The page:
User:Infinity Linden/OGP Client Side Capabilities

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Capabilities are pre-authorized URLs a network host may give to a trusted peer to access a sensitive resource. The Open Grid Protocol (OGP) makes extensive use of capabilities in preference to authentication token to avoid the Confused Deputy Problem and to support the decoupling of deployment from design. Information about capabilities in OGP may be found in An Inquiry into the Nature and Causes of Web Capabilities and Section 2.3 of the OGP Foundations draft.

As traditionally defined and deployed, capabilities exist exclusively on "server" hosts (i.e. - a host with a routable IP address that provides a service.) Use cases have emerged demonstrating the utility of "client capabilities" where a capability exists on "client" host that may be behind a NATted firewall (i.e. - it doesn't have a routable IP address.) This document provides a narrative intended to describe the problem domain and offer some solutions.

Client Side Capabilities With HTTP

Figure 1 : Client Side Capability with HTTP

Figure 1 shows a very simple solution to the problem of exposing capabilities. It also shows the main use case for capabilities. In this flow, the client application wishes to expose a sensitive resource to the a server with which it has established a trust relationship, named "Server 1" in the illustration. The capability can then be used by Server 1 to access the client application or it can be given to Server 2 (which is what this diagram illustrates.)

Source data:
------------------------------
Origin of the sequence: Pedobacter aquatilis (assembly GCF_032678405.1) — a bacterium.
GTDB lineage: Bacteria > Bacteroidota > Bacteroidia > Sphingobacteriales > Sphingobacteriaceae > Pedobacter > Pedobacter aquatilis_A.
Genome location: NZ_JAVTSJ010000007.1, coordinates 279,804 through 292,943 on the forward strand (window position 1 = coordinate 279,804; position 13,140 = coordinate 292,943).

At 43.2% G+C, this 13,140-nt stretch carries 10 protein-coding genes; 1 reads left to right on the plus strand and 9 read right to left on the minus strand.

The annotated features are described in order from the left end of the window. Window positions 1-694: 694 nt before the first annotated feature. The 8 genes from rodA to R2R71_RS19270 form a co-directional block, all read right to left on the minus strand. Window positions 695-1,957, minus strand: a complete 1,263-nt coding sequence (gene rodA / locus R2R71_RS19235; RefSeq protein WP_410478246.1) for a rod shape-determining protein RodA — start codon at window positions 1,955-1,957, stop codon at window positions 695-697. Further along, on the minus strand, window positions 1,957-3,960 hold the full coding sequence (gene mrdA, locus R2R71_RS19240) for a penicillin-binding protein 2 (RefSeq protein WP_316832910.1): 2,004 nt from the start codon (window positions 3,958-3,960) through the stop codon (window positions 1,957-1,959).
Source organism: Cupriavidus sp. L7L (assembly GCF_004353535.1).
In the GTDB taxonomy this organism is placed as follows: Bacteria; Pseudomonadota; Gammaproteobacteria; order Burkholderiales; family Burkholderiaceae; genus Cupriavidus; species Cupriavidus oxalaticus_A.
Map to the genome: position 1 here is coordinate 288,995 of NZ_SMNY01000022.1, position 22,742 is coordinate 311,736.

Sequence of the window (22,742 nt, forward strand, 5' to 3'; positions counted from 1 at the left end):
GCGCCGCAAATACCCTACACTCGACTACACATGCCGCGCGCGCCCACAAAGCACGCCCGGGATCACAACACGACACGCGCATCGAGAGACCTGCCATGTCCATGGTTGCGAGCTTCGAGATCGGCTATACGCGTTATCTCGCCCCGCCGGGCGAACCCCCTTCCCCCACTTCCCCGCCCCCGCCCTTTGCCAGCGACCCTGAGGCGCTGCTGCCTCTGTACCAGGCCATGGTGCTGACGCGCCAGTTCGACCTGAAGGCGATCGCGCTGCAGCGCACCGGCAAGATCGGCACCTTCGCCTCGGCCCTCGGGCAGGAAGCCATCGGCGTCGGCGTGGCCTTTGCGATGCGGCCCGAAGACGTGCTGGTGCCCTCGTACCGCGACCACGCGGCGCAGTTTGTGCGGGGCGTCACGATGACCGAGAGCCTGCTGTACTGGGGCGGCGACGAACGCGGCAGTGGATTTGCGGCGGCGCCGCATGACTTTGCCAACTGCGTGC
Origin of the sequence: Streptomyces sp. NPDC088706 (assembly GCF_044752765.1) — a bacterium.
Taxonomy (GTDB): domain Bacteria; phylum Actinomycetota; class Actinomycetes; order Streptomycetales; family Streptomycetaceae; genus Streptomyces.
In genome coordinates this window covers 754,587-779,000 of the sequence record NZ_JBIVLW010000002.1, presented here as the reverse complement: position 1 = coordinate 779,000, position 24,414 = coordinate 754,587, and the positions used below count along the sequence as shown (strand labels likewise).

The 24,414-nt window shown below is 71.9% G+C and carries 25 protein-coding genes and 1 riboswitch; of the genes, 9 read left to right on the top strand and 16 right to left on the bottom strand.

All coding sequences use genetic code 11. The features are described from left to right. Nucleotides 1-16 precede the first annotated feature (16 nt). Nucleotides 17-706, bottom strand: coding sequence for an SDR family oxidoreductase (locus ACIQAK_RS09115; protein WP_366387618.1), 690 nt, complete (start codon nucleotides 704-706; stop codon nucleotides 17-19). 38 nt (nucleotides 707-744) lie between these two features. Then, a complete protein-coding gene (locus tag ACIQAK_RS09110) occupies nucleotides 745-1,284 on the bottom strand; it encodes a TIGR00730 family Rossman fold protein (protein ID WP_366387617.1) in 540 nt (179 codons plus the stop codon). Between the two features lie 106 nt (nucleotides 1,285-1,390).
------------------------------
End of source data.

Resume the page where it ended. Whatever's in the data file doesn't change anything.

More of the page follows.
So the sequence illustrated here is:

Step 1: The Client Application (on host creates a capability to represent Resource 1. It begins accepting TCP connection requests itself (say on port 12001) over which it will speak HTTP. When a peer requests the capability, the client will respond with the resource (let's say the path component of the capability is "/c/3FF69C95-CCF3-4A1B-94C4-80202E85C855".) The client gives the server the capability by POSTing or PUTting it to Resource 2 on Server 1. (and yes, this should probably all go over HTTPS, but we'll talk about that later.)

Step 2: Server 1 decides it needs to defer access to Server 2, a trusted peer. It provides the client capability to Server 2, likely by POSTing or PUTting it to Resource 3.

Step 3: At some point in the future, the process implementing Resource 3 needs to access Resource 1, which it does simply by accessing the cap .

Problems with Client Side Capabilities With HTTP

Figure 2 : Problems with Client Side Capabilities with HTTP

But there are two major deficiencies with this scheme: 1. NATted firewalls make it hard for the client to respond to inbound TCP connection requests and 2. What do you do if the client side capability expires?